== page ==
Research sheds new light on black holes

( -- The quantum phenomenon which is thought to cause black holes to leak energy and ultimately explode is more common than first thought according to Victoria University researchers.

Physicist famously discovered in 1973 that are not entirely black. Instead, a subtle results in them losing energy and particles into space, causing them to shrink and, over trillions of years, disappear. Until Hawking’s discovery, black holes were considered to have such a strong gravitational field that nothing could escape.

Research led by Matt Visser, Professor of Mathematics at Victoria, has shed new light on the theory, known as , by calculating the conditions that would be needed for radiation leaks.

"We now believe there are a number of theoretically plausible objects in the universe that emit Hawking Radiation. It’s more robust and more prevalent than scientists thought."

While Hawking’s discovery is widely accepted in the scientific world, no observational astronomer has yet seen a black hole exploding. The final moments are thought to involve several hundred tonnes of matter converting itself to energy in 2 or 3 seconds, causing an explosion that would dwarf any nuclear weapon ever envisaged.

Professor Visser’s research team, which includes colleagues in Spain and Italy, has also provided new information about what happens just before a black hole disappears.

"It is the last few seconds we don’t understand. Our work has helped us to probe that period more closely and we have produced calculations that work down to the last few millionths of a second.

"It sounds good from the outside and it has added significantly to our understanding of what happens right at the end. However, a lot of unanswered questions remain."

Scientific papers on the research findings have recently been published in the Journal of High Energy Physics and in Physical Review D (the American Physical Society journal of particles, fields, gravitation & cosmology).

Professor Visser says discovering that Hawking Radiation is a more frequent occurrence helps unravel some of the mysteries of the Universe, but is not a cause for alarm.

"We’d have to be incredibly unlucky for a small black hole to wander into our solar system just before it was due to explode. It’s very very unlikely."

Another area of Professor Visser’s research is analogue spacetimes which are ways of mimicking gravity using simpler physical systems. One example is modelling acoustic black holes using sound in a moving fluid.

A former student of Professor Visser’s is setting up a laboratory in Trieste, Italy, where she hopes to construct an experiment using sound in moving fluid, to observe Hawking Radiation and test the various theories about how it works.

"We would love to have a direct experience of the Hawking effect but the most likely way we will see it is by using some kind of analogue model.

"Distance is not the issue, it’s that there are lots of sources of radiation in the Universe and what’s being emitted by a black hole, even at the end, would be dwarfed by other sources. The last few seconds of a black hole’s existence would be impressive by human standards but not by cosmological ones."

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Provided by Victoria University
Citation: Research sheds new light on black holes (2011, March 22) retrieved 23 August 2019 from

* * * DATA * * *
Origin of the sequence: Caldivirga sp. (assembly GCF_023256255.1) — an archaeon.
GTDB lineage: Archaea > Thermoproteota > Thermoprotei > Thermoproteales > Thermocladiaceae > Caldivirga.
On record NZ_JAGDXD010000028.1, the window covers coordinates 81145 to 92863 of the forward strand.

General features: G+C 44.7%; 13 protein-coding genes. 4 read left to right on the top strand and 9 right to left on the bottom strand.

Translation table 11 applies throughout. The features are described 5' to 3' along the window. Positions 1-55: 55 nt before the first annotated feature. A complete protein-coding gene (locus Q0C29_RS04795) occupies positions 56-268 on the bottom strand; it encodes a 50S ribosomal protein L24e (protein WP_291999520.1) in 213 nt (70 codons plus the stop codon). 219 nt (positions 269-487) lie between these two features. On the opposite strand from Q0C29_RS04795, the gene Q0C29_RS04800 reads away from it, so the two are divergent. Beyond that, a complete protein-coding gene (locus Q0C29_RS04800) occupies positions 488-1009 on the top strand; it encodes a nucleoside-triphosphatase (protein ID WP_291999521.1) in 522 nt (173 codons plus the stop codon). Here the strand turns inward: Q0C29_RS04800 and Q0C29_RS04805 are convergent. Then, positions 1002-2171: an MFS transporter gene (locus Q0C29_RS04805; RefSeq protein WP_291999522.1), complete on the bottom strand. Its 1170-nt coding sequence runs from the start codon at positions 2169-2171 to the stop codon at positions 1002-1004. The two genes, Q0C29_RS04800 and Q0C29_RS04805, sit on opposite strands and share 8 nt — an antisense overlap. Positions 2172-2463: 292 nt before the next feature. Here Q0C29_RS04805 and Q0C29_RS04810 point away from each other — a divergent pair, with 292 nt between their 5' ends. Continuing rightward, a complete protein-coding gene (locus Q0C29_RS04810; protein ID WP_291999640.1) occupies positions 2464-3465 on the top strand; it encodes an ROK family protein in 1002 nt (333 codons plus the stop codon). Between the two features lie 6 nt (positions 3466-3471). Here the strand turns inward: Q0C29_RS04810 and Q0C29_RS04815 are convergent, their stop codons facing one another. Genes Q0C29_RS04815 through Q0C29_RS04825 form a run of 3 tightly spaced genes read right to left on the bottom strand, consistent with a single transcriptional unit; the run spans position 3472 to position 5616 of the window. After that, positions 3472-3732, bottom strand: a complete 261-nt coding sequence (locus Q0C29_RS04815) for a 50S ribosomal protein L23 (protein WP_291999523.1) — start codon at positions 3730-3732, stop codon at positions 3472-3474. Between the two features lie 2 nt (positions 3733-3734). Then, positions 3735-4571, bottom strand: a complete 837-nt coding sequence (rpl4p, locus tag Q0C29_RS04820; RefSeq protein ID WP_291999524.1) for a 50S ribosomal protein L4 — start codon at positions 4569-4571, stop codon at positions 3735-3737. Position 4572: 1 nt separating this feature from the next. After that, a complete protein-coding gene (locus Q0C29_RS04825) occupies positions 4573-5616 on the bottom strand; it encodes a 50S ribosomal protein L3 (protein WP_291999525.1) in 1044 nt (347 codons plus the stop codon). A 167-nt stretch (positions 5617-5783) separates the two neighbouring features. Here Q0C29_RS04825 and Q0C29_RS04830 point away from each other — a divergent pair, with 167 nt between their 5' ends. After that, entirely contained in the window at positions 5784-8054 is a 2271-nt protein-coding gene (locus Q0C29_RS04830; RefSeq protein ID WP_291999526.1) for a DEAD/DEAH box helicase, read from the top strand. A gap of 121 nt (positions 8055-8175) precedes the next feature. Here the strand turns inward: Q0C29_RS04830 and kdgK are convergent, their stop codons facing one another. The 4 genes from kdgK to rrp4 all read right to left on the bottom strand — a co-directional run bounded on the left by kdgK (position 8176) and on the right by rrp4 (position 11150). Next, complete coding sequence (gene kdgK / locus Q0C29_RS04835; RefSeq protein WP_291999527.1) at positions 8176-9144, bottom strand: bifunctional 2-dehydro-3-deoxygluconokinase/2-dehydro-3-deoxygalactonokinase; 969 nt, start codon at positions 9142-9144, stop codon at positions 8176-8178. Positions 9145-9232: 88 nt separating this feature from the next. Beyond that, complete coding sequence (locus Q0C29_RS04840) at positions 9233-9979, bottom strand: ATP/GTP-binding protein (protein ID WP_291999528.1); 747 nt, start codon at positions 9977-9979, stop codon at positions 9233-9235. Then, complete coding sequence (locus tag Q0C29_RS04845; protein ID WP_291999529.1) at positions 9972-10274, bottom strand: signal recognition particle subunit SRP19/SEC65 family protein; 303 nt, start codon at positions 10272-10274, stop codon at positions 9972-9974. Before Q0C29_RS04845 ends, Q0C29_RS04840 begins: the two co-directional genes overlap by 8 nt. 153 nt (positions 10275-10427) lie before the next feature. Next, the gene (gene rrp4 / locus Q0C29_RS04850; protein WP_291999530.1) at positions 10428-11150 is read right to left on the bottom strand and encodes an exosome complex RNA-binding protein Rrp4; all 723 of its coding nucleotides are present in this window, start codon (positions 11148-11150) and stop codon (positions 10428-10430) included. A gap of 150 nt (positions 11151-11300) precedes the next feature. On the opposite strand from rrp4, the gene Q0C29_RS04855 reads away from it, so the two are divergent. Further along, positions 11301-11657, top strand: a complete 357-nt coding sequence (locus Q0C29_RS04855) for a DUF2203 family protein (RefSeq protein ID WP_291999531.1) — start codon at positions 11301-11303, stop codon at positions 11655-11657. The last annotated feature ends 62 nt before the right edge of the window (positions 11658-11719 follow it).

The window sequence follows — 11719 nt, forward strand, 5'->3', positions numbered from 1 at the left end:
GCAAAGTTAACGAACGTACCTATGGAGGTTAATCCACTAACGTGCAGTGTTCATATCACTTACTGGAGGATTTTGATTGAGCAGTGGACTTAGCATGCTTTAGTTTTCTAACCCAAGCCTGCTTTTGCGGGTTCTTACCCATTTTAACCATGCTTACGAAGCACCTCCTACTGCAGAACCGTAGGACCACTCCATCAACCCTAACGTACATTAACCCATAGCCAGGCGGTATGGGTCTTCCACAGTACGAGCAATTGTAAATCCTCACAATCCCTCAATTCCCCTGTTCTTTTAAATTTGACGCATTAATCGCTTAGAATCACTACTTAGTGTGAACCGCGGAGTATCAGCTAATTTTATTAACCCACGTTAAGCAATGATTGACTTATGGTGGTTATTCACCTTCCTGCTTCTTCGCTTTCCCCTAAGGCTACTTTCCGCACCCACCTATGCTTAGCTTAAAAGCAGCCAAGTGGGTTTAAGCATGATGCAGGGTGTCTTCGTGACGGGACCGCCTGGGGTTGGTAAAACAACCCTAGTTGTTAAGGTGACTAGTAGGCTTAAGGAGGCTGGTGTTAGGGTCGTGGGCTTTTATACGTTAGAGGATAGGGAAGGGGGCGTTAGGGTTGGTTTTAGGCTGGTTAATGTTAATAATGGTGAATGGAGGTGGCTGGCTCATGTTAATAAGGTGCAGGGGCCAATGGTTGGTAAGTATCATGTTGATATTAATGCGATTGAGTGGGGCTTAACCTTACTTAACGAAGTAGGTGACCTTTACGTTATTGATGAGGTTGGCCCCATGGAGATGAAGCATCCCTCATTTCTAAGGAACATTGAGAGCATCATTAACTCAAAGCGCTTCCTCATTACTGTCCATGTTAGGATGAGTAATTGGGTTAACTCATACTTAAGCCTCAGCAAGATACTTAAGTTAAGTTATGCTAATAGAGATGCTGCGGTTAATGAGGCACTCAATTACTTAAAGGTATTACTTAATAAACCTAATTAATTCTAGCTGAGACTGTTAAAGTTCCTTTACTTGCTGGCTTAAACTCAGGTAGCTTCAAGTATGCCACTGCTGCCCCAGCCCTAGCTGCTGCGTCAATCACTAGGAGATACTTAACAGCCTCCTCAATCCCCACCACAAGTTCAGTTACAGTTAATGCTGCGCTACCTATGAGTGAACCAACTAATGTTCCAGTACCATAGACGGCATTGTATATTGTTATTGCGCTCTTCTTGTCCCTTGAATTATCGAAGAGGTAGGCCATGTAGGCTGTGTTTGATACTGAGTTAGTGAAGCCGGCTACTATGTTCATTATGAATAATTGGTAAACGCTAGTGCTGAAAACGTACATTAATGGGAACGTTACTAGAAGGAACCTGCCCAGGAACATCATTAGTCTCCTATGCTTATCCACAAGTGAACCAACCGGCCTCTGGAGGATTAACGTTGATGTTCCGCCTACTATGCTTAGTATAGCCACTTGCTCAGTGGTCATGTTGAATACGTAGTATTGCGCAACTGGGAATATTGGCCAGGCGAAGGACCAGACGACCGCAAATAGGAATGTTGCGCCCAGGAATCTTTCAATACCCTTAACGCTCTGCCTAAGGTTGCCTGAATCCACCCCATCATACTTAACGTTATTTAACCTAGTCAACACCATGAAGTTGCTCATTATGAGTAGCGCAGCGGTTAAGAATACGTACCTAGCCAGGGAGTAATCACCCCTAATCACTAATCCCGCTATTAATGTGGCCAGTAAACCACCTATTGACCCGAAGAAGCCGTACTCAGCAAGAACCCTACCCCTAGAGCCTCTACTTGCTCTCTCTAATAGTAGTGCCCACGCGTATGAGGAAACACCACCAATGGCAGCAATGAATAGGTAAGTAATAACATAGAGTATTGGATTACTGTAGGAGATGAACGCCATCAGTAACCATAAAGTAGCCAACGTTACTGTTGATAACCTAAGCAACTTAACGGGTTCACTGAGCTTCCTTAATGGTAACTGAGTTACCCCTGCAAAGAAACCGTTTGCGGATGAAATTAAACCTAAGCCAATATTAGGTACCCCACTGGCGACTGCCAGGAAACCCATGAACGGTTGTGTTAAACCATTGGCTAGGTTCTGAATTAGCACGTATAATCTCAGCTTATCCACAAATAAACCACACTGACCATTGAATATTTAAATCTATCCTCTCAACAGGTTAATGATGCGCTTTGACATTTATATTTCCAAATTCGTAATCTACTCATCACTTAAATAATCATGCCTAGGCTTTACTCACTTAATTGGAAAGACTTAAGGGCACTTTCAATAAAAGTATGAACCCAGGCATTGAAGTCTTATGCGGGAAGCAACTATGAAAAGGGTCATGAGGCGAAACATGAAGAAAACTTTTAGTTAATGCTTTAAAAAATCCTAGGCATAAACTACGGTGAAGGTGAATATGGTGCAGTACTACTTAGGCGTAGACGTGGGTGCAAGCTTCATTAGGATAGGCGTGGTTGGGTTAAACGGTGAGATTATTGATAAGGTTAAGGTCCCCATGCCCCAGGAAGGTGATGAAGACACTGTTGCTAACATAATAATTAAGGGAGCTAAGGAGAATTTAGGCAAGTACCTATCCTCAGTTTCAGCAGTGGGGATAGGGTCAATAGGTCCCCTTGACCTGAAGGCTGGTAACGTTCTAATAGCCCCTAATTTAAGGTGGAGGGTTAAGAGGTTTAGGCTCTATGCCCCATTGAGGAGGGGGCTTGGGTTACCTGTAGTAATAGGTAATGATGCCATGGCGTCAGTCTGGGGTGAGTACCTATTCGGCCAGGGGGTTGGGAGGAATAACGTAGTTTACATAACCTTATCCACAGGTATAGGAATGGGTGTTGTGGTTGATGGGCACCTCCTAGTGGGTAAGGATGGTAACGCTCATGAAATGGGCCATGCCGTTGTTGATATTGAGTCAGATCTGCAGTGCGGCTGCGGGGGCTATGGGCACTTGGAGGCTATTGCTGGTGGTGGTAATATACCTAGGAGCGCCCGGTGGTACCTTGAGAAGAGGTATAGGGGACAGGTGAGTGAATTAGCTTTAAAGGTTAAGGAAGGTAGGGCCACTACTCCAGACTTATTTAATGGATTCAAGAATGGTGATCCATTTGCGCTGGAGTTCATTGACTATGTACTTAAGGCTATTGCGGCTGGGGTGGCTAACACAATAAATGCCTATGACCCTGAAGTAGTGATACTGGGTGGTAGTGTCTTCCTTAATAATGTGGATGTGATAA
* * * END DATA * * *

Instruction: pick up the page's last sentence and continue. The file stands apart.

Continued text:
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Mar 22, 2011
Given there are several Victoria Universities dotted around the world, it should be pointed out that Matt Visser is at Victoria University of Wellington, New Zealand.

Mar 23, 2011
The object at the center of our galaxy is about 4 million solar masses, calculated by observing the orbits of the stars closest to it. Can you suggest any other possible type of object this massive? If not, would you consider black holes eternal? Aren't there any "problems" with that?

Mar 24, 2011
With the notion of "black hole"? No.
Am I correct to assume that you don't believe black holes, such as micro black holes, can form out of collision?
Eternity is a long time interval and I've not yet made up my mind whether the universe is existing eternally.
Would you agree with me if I'd say that any functional system must appear eternal and infinite for any observer that is bound to only roam within it?
But there seems to be a huge gap between the mathematical concept of a singularity and physical reality where infinities are not possible for several reasons.
That may be true. Would you suggest we stop all progress in this field until the nature of black holes has been fully proven, or continue the research with the best assumption we have (and we do have some pretty solid theories)? Would you agree that ignoring obstacles for now may lead research to a point where these obstacles can more easily and at a lesser "cost" be parried?

Mar 30, 2011
1) Thus you agree that black holes must evaporate in one way or another. Am I correct?

2) Can you give me one single hypothetical example of such a system? (Of course it must have functional and compatible physical laws)

3) I can only assume you answer no to both questions. If you do answer no to the latter you're implying that ignoring Newton and going straight to Einstein would have been "easier" or "cost efficient." Which only shows you don't quite understand the notion of evolution, or rather: the necessity of evolution.

Mar 30, 2011
It's like talking to a wall. I give up.

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